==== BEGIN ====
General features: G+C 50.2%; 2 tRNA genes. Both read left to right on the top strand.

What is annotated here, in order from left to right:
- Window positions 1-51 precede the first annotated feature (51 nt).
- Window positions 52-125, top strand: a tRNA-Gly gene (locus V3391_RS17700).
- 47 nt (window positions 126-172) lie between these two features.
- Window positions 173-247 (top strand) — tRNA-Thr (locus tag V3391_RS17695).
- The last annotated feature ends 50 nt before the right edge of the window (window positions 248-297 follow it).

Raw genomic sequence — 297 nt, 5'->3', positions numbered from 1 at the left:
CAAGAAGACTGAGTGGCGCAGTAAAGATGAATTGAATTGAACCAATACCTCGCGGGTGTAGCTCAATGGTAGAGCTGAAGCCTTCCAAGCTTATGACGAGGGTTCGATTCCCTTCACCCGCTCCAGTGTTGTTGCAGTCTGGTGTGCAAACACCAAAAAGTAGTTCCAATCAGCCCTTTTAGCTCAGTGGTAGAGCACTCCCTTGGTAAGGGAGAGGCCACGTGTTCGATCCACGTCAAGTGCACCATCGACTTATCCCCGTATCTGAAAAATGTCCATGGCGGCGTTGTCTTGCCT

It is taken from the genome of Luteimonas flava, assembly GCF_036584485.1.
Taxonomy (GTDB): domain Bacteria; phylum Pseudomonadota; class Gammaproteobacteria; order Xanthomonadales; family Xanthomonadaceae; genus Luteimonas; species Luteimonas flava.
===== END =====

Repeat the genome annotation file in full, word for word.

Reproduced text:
General features: G+C 50.2%; 2 tRNA genes. Both read left to right on the top strand.

What is annotated here, in order from left to right:
- Window positions 1-51 precede the first annotated feature (51 nt).
- Window positions 52-125, top strand: a tRNA-Gly gene (locus V3391_RS17700).
- 47 nt (window positions 126-172) lie between these two features.
- Window positions 173-247 (top strand) — tRNA-Thr (locus tag V3391_RS17695).
- The last annotated feature ends 50 nt before the right edge of the window (window positions 248-297 follow it).

Raw genomic sequence — 297 nt, 5'->3', positions numbered from 1 at the left:
CAAGAAGACTGAGTGGCGCAGTAAAGATGAATTGAATTGAACCAATACCTCGCGGGTGTAGCTCAATGGTAGAGCTGAAGCCTTCCAAGCTTATGACGAGGGTTCGATTCCCTTCACCCGCTCCAGTGTTGTTGCAGTCTGGTGTGCAAACACCAAAAAGTAGTTCCAATCAGCCCTTTTAGCTCAGTGGTAGAGCACTCCCTTGGTAAGGGAGAGGCCACGTGTTCGATCCACGTCAAGTGCACCATCGACTTATCCCCGTATCTGAAAAATGTCCATGGCGGCGTTGTCTTGCCT

It is taken from the genome of Luteimonas flava, assembly GCF_036584485.1.
Taxonomy (GTDB): domain Bacteria; phylum Pseudomonadota; class Gammaproteobacteria; order Xanthomonadales; family Xanthomonadaceae; genus Luteimonas; species Luteimonas flava.